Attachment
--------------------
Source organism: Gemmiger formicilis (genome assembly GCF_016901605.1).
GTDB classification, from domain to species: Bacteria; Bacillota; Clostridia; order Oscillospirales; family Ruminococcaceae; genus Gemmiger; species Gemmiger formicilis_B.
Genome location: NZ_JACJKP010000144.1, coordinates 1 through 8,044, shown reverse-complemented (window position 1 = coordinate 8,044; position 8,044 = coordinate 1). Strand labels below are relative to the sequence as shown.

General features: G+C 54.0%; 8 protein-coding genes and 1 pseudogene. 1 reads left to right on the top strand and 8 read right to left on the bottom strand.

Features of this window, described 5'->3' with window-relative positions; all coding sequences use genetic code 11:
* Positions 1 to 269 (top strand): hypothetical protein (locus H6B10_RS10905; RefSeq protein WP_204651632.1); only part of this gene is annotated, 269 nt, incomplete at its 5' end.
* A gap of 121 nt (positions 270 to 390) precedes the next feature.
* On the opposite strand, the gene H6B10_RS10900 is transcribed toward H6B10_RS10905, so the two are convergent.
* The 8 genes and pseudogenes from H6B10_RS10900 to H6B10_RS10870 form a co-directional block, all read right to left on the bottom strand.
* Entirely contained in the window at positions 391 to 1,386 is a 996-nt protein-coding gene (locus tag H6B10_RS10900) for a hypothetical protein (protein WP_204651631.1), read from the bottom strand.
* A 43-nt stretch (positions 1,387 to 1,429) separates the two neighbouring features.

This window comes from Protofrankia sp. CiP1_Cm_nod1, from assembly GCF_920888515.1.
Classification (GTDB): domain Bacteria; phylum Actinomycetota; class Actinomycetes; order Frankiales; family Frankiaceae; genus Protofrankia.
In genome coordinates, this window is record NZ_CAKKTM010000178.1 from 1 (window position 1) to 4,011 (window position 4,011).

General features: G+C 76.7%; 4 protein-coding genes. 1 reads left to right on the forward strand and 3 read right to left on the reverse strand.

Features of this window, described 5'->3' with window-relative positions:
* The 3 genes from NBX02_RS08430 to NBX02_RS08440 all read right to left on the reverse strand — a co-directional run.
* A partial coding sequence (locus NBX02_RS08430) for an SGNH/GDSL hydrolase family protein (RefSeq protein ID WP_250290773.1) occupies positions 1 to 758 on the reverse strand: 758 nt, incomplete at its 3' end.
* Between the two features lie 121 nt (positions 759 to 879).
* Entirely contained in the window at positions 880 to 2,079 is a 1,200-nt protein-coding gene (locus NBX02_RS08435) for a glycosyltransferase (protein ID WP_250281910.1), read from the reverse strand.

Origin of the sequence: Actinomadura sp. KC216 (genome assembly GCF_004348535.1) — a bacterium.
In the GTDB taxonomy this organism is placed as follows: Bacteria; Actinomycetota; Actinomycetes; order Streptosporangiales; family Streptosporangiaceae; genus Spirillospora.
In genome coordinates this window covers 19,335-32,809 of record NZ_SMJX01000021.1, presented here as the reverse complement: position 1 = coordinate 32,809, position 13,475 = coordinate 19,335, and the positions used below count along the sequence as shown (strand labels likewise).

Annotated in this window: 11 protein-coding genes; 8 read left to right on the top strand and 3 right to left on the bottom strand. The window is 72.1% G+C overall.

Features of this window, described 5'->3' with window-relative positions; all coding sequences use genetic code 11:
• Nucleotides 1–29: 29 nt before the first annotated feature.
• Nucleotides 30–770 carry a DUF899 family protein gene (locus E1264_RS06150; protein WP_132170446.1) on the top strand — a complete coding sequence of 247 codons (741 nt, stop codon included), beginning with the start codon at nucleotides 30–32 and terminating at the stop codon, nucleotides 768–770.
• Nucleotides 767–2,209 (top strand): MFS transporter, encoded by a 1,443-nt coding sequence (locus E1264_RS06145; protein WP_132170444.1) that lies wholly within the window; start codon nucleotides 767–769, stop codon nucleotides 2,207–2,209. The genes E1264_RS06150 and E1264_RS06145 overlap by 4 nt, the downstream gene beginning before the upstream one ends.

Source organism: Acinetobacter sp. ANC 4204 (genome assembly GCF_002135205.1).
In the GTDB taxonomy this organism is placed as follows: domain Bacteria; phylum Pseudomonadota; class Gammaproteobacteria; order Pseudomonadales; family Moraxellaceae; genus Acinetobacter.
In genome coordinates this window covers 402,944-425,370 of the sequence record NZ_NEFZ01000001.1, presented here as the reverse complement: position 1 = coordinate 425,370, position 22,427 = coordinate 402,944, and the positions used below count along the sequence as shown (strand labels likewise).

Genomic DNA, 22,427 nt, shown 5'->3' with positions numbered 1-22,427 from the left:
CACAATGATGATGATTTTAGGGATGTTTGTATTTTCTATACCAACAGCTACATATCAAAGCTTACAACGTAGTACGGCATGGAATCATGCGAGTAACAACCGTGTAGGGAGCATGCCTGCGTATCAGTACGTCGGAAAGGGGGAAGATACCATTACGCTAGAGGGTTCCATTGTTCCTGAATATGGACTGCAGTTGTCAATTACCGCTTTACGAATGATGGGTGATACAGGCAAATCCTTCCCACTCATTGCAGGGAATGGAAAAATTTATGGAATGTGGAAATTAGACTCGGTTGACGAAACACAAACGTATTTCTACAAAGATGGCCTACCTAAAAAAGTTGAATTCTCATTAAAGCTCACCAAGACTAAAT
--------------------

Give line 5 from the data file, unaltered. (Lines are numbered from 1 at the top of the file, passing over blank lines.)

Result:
Features of this window, described 5'->3' with window-relative positions; all coding sequences use genetic code 11: